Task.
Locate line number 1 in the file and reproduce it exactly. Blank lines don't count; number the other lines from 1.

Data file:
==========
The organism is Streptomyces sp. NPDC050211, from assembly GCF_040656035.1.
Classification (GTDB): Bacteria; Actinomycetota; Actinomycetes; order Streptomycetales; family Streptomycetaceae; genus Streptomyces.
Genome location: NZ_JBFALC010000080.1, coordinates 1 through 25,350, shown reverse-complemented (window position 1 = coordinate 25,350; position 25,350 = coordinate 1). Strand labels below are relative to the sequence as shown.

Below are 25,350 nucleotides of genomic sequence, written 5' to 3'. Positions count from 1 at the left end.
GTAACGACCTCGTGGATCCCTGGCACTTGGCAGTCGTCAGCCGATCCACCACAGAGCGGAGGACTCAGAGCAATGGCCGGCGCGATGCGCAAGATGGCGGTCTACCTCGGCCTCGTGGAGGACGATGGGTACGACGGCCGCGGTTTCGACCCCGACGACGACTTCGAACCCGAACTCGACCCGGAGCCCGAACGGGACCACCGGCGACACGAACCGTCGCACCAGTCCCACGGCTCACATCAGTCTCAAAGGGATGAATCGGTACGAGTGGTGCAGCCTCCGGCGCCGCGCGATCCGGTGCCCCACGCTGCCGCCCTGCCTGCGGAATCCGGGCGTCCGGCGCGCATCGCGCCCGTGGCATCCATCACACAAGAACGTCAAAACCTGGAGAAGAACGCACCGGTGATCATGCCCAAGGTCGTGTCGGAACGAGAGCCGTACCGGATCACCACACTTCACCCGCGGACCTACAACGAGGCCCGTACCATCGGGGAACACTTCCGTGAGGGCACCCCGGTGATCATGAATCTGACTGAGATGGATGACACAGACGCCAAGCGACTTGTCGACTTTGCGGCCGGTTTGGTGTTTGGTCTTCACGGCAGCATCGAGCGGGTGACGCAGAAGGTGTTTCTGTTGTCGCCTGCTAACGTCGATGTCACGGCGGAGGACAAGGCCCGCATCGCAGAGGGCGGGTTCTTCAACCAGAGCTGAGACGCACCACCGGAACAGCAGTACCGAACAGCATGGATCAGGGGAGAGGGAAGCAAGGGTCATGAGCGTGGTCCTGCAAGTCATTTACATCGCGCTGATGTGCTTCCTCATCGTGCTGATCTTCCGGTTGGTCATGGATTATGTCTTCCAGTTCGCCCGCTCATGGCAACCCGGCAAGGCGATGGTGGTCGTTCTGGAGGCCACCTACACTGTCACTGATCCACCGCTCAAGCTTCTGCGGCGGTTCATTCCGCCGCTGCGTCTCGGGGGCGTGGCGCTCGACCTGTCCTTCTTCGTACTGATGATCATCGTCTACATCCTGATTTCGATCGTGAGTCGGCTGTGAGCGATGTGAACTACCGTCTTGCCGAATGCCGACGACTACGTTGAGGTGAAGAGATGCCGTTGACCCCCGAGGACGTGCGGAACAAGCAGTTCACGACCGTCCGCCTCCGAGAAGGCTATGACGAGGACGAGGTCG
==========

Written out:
The organism is Streptomyces sp. NPDC050211, from assembly GCF_040656035.1.